Small Firms Loan Guarantee Scheme

The Small Firms Loan Guarantee Scheme has been suspended. The type of lending previously provided under SFLG – to businesses that lack collateral and/or track record – will still be available under the new Enterprise Finance Guarantee Scheme.

Terms And Conditions

It is important that borrowers fully understand the terms and conditions of the agreement and their implications.

The Loan Agreement

This is a contract between borrower and lender in which BIS is not involved. The loan is provided entirely by the lender. Many of the detailed financial terms and conditions relating to each loan will vary and are a matter for negotiation between borrower and lender.

In some cases the lender may agree to a capital repayment holiday. This is a period in which the borrower is not required to make repayments of the loan itself but will continue to pay the interest and premium.

For loans under the Small Loans Arrangement, a capital repayment holiday can only be agreed at the outset of the loan and can only be agreed for a period of 6, 12 or 24 months.

For other loans, capital repayment holidays are available in blocks of three months up to a maximum of 24 months, and can be taken at any time during the life of the loan. Interest rates are not fixed by the Government, so the lender will take account of the risks of the proposition as well as the benefit of the guarantee when deciding what rate to apply. The lender may charge an arrangement fee.

Loan Size

Guarantees may cover loans of between £5,000 and £250,000 to any one borrower. Loans can only be made in multiples of £500. Businesses that have been trading for less than two years at the time of application will be restricted to £100,000. A borrower may have more than one loan up to the applicable maximum. Loans guaranteed before June 1984 will not count towards the maximum. Loans to connected borrowers, such as associated companies, companies with common directorships and shareholdings, are counted together for this purpose. Once the maximum has been reached, borrowers will not be entitled to further lending under the Scheme, even if they have repaid their loan, unless their interest in the business which received the loan was less than 20% (10% for loans prior to September 1996).

Loan Length

Guarantees are available for terms between two and ten years, including any capital repayment holiday.

The Guarantee

The Government guarantees 75% of the outstanding amount due to the lender. This will be paid to the lender if the borrower fails to repay. However the borrower remains liable and recovery of the full debt will still be sought – possibly through liquidation.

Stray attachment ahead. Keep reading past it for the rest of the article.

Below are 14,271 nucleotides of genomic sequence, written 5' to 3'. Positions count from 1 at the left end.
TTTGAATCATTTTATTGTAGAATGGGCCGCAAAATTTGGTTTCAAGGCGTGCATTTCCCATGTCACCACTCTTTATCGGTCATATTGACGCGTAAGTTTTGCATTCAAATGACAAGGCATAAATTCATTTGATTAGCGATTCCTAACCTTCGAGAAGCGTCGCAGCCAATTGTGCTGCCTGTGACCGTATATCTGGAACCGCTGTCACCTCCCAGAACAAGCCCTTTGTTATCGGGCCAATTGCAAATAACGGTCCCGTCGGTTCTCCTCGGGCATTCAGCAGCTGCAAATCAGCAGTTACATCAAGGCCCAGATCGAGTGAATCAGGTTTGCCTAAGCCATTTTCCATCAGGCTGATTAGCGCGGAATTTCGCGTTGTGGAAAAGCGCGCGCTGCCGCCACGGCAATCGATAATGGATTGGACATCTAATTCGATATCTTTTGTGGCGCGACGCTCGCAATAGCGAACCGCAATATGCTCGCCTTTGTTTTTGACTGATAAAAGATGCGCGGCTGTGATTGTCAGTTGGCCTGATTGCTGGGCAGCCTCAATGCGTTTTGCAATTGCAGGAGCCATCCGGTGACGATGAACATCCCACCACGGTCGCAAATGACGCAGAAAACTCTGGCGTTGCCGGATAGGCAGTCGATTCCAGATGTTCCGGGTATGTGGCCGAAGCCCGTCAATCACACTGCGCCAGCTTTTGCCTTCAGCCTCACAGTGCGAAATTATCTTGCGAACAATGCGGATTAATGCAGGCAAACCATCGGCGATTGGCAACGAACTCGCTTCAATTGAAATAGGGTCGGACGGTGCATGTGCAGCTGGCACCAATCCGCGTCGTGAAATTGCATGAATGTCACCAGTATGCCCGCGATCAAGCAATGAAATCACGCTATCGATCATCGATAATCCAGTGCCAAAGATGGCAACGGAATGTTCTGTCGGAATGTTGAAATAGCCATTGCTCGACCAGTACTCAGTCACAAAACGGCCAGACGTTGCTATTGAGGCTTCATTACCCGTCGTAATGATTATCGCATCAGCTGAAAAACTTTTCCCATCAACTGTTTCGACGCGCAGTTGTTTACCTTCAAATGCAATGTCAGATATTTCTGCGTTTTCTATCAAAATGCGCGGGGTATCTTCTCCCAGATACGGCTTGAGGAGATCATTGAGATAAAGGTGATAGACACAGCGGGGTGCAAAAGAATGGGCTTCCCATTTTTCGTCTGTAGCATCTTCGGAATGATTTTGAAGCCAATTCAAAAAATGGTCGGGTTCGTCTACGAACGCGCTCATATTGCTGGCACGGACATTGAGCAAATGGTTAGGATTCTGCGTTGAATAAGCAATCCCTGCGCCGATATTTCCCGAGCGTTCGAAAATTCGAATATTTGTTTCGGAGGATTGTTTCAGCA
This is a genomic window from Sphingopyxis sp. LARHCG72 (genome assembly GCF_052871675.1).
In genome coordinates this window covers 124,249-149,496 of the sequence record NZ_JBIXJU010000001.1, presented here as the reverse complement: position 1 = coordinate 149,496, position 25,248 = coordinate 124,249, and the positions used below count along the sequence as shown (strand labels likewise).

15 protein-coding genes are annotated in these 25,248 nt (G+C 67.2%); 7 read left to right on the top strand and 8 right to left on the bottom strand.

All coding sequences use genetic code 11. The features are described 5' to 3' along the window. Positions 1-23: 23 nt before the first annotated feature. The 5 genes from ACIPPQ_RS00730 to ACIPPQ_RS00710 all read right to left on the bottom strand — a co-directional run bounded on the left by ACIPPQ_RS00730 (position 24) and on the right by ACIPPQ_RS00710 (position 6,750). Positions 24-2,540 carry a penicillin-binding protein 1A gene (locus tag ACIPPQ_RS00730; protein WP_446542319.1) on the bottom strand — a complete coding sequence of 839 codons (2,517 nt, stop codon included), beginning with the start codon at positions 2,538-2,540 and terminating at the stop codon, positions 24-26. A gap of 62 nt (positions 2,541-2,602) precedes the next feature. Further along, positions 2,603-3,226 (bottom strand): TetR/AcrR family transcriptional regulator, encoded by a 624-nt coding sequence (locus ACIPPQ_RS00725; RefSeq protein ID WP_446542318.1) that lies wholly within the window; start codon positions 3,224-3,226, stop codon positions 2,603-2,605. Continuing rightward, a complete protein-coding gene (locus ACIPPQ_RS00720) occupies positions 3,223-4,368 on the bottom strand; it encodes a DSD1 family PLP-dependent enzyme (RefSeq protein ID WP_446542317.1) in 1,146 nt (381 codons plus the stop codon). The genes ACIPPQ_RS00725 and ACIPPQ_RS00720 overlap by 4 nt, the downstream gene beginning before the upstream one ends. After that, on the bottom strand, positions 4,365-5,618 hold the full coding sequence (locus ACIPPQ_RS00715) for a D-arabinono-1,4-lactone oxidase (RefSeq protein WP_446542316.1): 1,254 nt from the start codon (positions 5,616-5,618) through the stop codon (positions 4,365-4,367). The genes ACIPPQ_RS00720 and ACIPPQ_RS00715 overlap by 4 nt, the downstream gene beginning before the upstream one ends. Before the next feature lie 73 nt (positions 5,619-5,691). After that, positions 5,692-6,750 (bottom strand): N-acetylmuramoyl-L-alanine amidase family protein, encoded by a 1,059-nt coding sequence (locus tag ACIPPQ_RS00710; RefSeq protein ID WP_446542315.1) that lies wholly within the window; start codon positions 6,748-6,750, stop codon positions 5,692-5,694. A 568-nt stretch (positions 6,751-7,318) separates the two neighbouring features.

The Premium

In return for the guarantee, borrowers are required to pay the Government 2.0% a year on the loan’s outstanding balance.

For loans under the Small Loans Arrangement the premiums are paid as a lump sum in advance. This can be added to the loan and be covered by the guarantee. A further premium payment would be required if the loan period is later extended.

For other loans, premiums are paid quarterly in advance, by direct debit, once the borrower has received the loan. In such cases the premium payments will reduce as the loan is repaid.

Loan Payments

Loans under the Scheme must be taken out within six months of the date the loan is guaranteed. Failure to do so will lead to the guarantee being withdrawn. Borrowers can re-apply but consideration will be based on eligibility conditions in force at the time of the new application.

Loans will usually be paid to the borrower in one amount but, for loans not covered by the Small Loans Arrangement, the lender can arrange for the borrower to receive the loan in stages. If this happens, the full loan must be received within two years of the first stage, and there is a maximum of four stages. No stage should be for less than 10% of the total loan. The dates of these payments to the borrower should be specified on the application form.

Monitoring

It is in the interests of BIS and the lender for every business they support to succeed. It is in the borrower’s interest to collect regular financial management information. This information should include a comparison of actual cash flow as well as profit and loss figures against earlier plans. Provision of this information on a quarterly basis is a condition of the loan. On the application form the borrower also agrees, if requested, to provide BIS with a progress report. The point of this is to help BIS assess the value of the Scheme.

If a Business Fails

If the borrower accepts an offer of a guaranteed loan, he or she must agree the terms and conditions governing the loan with the lender. If the borrower then breaks any of these conditions the lender may demand repayment of the loan in full. It is important to remember that, although there is a guarantee, the borrower is still liable to pay the full outstanding loan amount back to the lender, not just the portion the lender has risked.

The lender has the discretion, within the terms of any agreements on security, to apply the proceeds from any business assets to reduce the guaranteed loan. If the proceeds are insufficient to cover both the guaranteed loan and other debts, then any personal assets or guarantees pledged against non-Scheme lending would be used to reduce the other debts. If the borrower has business assets, such as stock or premises, that have been taken as security against the loan, the lender will use these to reduce the debt that has not been settled. This will enable the lender to reduce its claim on BIS’s guarantee or to reimburse BIS if it has already paid a claim.

© The Small Firms Loan Guarantee Scheme guide has been reproduced from information published by the Department of Business, Innovation and Skills (BIS) and in accordance with Crown Copyright.
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